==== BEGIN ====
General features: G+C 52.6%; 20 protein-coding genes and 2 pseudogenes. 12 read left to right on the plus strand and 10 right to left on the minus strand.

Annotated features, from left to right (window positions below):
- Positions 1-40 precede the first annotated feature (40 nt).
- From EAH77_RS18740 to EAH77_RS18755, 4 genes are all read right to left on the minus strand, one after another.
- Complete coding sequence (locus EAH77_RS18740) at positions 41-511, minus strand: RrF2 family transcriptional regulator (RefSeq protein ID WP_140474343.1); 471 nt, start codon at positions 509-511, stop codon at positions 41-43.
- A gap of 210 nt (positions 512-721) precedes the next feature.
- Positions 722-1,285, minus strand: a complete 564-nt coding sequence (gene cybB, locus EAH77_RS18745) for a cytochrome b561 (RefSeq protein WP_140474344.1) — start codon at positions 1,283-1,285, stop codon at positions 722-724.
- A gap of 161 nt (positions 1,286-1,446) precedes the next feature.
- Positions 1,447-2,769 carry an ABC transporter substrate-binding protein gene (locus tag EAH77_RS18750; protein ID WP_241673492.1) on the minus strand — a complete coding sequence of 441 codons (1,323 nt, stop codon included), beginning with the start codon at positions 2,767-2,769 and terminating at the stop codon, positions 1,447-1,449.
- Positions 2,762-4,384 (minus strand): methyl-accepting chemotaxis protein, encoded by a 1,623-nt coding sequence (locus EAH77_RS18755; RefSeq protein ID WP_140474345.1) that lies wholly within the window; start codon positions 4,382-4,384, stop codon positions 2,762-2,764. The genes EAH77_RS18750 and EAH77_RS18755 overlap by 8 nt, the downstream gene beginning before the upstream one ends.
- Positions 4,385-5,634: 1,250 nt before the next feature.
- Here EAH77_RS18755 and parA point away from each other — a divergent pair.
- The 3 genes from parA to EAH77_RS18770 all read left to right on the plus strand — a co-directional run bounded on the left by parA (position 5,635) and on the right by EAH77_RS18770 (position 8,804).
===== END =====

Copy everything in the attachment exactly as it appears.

General features: G+C 52.6%; 20 protein-coding genes and 2 pseudogenes. 12 read left to right on the plus strand and 10 right to left on the minus strand.

Annotated features, from left to right (window positions below):
- Positions 1-40 precede the first annotated feature (40 nt).
- From EAH77_RS18740 to EAH77_RS18755, 4 genes are all read right to left on the minus strand, one after another.
- Complete coding sequence (locus EAH77_RS18740) at positions 41-511, minus strand: RrF2 family transcriptional regulator (RefSeq protein ID WP_140474343.1); 471 nt, start codon at positions 509-511, stop codon at positions 41-43.
- A gap of 210 nt (positions 512-721) precedes the next feature.
- Positions 722-1,285, minus strand: a complete 564-nt coding sequence (gene cybB, locus EAH77_RS18745) for a cytochrome b561 (RefSeq protein WP_140474344.1) — start codon at positions 1,283-1,285, stop codon at positions 722-724.
- A gap of 161 nt (positions 1,286-1,446) precedes the next feature.
- Positions 1,447-2,769 carry an ABC transporter substrate-binding protein gene (locus tag EAH77_RS18750; protein ID WP_241673492.1) on the minus strand — a complete coding sequence of 441 codons (1,323 nt, stop codon included), beginning with the start codon at positions 2,767-2,769 and terminating at the stop codon, positions 1,447-1,449.
- Positions 2,762-4,384 (minus strand): methyl-accepting chemotaxis protein, encoded by a 1,623-nt coding sequence (locus EAH77_RS18755; RefSeq protein ID WP_140474345.1) that lies wholly within the window; start codon positions 4,382-4,384, stop codon positions 2,762-2,764. The genes EAH77_RS18750 and EAH77_RS18755 overlap by 8 nt, the downstream gene beginning before the upstream one ends.
- Positions 4,385-5,634: 1,250 nt before the next feature.
- Here EAH77_RS18755 and parA point away from each other — a divergent pair.
- The 3 genes from parA to EAH77_RS18770 all read left to right on the plus strand — a co-directional run bounded on the left by parA (position 5,635) and on the right by EAH77_RS18770 (position 8,804).